TYLER, TX (KLTV) - More violations are expected to be issued for the City of Tyler's water department after recent testing performed by the Texas Commission on Environmental Quality (TCEQ).
TCEQ data reviewed by KLTV 7 shows testing performed in mid-October indicates that levels of haloacetic acids, a byproduct of disinfection in water treatment plants, remains above normal levels, but is on the decline.
However, TCEQ and the Environmental Protection Agency operate on an annual rolling average that takes the average of the last four quarters and those values remain over the maximum allowed by regulators.
Six total sites in the city remain over the allowed average, according to the TCEQ data.
The City of Tyler was issued a violation for the average for a reading that occurred in May 2015. The notice in October that was sent to water customers spread quickly through the community and on social media, grabbing the attention of consumer advocate Erin Brockovich, who said the city was lying to residents.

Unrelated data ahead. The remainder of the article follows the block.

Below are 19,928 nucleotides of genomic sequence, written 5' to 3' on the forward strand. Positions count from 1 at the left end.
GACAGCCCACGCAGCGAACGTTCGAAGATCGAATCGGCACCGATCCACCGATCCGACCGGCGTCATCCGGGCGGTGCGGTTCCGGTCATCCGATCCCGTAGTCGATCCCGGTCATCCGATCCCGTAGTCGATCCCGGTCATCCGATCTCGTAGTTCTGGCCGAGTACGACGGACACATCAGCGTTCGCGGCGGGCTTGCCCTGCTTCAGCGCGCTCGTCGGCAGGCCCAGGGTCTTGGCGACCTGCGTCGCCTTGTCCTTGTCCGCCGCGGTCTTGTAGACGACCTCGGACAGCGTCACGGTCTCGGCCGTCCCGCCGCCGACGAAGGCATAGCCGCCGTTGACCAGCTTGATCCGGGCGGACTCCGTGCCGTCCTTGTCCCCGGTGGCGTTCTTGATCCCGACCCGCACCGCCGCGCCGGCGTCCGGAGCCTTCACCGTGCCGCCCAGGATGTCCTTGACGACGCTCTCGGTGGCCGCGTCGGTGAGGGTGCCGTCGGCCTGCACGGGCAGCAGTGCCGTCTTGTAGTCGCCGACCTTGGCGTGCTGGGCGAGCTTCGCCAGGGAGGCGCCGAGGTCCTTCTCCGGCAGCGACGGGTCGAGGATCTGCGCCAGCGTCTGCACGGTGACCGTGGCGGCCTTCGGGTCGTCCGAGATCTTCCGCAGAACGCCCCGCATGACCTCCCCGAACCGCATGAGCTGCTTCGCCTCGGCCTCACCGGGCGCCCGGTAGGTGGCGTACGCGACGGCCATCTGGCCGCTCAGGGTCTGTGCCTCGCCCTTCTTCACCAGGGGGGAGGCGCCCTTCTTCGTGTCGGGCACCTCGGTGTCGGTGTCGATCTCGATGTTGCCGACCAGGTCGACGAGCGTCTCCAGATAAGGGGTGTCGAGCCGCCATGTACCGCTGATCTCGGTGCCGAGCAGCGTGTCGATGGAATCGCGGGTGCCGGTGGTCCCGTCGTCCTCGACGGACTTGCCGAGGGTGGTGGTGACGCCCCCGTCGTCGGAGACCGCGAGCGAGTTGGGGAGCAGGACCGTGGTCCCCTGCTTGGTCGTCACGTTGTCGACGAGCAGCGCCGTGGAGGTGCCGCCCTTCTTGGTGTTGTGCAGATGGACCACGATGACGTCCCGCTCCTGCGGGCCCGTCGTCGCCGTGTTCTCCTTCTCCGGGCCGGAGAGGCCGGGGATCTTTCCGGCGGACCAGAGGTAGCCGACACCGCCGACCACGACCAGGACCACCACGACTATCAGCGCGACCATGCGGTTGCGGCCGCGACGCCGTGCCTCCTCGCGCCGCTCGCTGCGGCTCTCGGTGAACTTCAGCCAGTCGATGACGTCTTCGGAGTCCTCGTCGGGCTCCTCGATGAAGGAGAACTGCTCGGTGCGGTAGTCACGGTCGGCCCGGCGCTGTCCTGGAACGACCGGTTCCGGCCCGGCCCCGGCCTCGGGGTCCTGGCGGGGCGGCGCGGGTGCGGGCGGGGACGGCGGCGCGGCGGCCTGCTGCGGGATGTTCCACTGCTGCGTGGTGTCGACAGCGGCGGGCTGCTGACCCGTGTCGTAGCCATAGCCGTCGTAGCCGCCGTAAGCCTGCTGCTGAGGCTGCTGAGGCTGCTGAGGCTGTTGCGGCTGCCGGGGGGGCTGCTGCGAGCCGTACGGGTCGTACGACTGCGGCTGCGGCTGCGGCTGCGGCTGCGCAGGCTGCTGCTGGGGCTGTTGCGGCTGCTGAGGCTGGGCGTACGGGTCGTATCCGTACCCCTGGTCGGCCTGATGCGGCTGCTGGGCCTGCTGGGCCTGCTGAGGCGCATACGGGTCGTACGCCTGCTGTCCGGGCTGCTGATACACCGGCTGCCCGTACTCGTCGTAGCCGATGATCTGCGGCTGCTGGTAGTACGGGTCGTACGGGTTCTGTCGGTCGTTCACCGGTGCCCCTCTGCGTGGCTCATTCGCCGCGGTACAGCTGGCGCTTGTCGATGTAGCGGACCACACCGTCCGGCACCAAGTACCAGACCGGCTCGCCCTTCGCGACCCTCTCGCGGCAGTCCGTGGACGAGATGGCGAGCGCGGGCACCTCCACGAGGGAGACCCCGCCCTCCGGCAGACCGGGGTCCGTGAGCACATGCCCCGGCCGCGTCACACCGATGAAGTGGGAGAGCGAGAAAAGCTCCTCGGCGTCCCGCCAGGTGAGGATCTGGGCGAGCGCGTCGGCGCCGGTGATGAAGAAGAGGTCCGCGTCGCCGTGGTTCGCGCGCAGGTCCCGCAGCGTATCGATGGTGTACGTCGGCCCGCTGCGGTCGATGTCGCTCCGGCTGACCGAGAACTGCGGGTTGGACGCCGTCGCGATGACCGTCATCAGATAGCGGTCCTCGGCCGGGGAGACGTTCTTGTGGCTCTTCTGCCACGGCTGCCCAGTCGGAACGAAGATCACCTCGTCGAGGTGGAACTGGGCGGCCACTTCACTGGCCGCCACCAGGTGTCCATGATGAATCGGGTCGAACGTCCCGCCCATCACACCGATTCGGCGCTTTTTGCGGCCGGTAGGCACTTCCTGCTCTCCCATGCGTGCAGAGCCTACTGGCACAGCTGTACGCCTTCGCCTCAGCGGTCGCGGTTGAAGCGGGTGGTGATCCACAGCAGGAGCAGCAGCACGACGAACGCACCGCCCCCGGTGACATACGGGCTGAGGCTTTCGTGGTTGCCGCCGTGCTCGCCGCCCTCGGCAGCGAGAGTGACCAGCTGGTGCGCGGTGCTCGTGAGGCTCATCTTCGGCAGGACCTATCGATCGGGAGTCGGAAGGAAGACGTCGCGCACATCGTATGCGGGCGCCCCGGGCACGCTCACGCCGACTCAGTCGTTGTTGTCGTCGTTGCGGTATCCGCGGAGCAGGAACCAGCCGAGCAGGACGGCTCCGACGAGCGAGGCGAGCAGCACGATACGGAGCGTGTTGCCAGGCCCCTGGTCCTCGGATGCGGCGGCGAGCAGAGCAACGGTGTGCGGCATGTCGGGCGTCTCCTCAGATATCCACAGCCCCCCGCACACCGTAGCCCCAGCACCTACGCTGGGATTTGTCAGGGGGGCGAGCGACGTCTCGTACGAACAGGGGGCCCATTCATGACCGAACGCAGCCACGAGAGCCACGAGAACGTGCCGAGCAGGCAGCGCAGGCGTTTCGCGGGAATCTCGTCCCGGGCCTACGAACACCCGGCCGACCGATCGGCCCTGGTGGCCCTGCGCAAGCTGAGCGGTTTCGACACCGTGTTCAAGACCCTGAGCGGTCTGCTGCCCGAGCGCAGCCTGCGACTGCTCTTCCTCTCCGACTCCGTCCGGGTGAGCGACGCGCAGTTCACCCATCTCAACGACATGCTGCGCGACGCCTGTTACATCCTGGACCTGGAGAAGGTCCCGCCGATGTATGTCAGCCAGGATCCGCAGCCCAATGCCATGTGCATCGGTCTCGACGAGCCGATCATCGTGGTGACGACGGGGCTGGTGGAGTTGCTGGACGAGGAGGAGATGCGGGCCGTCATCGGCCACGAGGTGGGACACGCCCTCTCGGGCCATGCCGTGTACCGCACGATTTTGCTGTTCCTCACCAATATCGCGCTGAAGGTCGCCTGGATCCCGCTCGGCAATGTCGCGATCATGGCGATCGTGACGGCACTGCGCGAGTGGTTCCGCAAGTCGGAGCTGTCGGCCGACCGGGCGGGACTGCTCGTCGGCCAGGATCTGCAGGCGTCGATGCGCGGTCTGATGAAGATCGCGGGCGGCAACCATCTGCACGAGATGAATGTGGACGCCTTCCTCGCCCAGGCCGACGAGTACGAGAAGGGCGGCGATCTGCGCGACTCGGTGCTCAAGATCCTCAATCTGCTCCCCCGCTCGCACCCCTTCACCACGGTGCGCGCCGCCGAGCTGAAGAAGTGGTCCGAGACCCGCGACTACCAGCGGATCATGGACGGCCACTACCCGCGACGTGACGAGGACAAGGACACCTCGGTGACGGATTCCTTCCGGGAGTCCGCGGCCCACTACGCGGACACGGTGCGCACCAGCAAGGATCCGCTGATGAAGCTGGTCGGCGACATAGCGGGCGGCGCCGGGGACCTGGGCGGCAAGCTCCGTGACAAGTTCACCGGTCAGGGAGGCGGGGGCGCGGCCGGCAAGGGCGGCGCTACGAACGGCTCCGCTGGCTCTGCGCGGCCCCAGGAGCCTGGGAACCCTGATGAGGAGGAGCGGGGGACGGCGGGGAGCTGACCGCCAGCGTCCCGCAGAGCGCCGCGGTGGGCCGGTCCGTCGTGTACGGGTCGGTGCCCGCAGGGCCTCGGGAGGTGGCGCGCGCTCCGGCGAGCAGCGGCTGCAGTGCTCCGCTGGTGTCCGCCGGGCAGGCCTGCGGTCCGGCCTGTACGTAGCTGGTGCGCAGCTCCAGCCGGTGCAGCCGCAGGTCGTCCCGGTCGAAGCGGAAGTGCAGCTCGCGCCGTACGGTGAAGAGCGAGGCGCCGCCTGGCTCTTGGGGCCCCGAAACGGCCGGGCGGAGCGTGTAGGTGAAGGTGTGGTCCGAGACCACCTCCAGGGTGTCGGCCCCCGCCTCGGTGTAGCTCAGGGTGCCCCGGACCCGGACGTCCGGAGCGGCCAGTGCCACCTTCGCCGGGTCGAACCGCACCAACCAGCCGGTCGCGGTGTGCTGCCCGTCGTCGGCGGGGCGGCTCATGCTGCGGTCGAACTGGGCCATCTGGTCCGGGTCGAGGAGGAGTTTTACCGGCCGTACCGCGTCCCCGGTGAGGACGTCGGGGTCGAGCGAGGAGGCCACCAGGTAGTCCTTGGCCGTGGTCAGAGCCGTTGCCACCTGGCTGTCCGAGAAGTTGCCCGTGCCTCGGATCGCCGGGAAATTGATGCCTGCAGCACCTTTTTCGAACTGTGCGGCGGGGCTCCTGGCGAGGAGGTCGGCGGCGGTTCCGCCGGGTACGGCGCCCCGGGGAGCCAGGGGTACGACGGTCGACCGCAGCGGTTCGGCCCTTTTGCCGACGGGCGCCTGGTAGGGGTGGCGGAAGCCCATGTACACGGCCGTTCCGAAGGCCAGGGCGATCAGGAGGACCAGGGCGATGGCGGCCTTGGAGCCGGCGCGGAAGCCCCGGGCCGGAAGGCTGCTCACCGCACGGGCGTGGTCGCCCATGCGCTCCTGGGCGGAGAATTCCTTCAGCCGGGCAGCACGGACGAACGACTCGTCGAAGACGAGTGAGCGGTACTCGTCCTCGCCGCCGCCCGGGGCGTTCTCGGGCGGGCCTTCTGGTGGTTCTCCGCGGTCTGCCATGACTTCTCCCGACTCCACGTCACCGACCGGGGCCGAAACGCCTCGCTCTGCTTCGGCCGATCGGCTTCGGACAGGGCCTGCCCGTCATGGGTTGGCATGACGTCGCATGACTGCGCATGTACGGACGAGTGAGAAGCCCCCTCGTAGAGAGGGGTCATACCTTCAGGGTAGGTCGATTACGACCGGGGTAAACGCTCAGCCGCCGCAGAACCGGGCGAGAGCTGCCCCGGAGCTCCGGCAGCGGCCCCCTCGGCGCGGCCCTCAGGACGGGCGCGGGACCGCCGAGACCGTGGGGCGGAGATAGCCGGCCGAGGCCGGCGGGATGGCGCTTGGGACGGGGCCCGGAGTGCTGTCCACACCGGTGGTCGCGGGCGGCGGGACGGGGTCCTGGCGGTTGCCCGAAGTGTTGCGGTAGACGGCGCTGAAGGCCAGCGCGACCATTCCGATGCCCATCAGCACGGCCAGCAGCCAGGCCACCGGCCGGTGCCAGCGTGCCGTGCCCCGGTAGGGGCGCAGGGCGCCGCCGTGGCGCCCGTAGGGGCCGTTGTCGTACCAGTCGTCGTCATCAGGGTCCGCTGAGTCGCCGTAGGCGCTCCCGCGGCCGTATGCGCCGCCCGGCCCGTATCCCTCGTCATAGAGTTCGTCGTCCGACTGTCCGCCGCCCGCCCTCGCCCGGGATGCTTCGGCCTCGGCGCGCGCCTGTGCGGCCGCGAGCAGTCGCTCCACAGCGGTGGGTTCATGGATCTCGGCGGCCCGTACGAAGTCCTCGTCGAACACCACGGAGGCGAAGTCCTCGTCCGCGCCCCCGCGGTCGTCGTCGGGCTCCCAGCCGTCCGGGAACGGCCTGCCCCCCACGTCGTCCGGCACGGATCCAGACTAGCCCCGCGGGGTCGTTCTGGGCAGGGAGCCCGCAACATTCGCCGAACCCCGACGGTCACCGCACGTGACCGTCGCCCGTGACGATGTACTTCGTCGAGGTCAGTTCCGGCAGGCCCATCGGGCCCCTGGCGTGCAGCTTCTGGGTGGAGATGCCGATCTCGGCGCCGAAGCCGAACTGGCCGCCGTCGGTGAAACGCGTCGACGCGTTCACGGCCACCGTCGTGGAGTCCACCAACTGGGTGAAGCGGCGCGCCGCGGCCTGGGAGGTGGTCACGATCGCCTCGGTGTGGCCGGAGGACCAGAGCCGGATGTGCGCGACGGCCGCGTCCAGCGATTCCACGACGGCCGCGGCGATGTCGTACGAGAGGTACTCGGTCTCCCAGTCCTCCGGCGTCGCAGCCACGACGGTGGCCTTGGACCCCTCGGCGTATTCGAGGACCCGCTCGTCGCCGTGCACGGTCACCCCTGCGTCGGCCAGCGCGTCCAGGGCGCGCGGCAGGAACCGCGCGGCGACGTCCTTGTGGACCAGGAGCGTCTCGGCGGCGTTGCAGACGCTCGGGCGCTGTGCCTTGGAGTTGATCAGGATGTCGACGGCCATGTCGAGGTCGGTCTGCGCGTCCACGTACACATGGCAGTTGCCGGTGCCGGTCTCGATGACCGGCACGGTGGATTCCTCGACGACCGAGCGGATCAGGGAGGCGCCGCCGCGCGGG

The first violation was for an average of samples that were collected from a location on Barbee Drive in south Tyler. The average in that location for quarter 3 of 2015 was 0.0623 mg/L, the average for Quarter 4 of 2015 is 0.075 mg/L.
The city acknowledged the high average reading in quarter 3, saying that it was due to high rains experienced in May leading to an elevated level of 0.126 mg/L. Since then, the levels for haloacetic acids for the location have started to fall, but still remain much higher than levels at the end of 2014 and beginning of 2015.
The averages could be elevated until the second half of 2016, until the May 2015 numbers filter out of the average used by the TCEQ.
Until then, any average that exceeds the state's 0.060 mg/L maximum will require the City of Tyler to send the notice it sent to customers in October.